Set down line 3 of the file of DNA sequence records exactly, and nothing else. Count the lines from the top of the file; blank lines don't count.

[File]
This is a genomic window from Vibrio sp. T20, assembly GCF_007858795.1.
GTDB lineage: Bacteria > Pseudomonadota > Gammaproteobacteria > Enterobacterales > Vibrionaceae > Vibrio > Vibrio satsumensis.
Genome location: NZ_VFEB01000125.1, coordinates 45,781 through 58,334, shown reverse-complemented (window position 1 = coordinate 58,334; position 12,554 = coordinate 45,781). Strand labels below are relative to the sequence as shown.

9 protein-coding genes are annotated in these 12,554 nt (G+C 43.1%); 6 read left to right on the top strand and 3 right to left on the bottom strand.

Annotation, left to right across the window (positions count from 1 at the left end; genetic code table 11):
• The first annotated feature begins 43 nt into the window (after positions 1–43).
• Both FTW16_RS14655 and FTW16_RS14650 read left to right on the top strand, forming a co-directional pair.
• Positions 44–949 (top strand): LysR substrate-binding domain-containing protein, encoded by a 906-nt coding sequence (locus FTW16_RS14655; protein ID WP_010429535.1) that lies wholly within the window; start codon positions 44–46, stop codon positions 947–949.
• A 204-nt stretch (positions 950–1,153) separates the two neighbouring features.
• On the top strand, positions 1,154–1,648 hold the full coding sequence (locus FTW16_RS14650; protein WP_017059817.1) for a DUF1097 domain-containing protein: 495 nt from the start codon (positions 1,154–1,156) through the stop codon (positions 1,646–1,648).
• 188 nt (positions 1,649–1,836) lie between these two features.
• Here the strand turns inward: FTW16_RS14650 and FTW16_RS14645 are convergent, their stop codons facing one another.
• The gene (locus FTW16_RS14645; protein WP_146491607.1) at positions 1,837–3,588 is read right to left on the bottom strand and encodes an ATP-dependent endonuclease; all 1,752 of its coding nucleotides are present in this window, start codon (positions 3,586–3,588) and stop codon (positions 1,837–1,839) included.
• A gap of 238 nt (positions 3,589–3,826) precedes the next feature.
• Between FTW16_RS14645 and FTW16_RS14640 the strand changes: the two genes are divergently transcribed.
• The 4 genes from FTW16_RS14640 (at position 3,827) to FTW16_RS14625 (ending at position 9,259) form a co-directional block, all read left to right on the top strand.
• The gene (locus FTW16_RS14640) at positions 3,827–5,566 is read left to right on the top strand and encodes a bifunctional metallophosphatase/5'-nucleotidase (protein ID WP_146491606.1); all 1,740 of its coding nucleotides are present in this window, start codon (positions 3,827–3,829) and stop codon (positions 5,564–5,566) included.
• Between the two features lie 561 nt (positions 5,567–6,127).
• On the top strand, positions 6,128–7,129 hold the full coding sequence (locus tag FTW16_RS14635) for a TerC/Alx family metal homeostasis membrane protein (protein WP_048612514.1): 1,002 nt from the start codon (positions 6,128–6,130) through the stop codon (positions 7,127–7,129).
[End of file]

Genome location: NZ_VFEB01000125.1, coordinates 45,781 through 58,334, shown reverse-complemented (window position 1 = coordinate 58,334; position 12,554 = coordinate 45,781). Strand labels below are relative to the sequence as shown.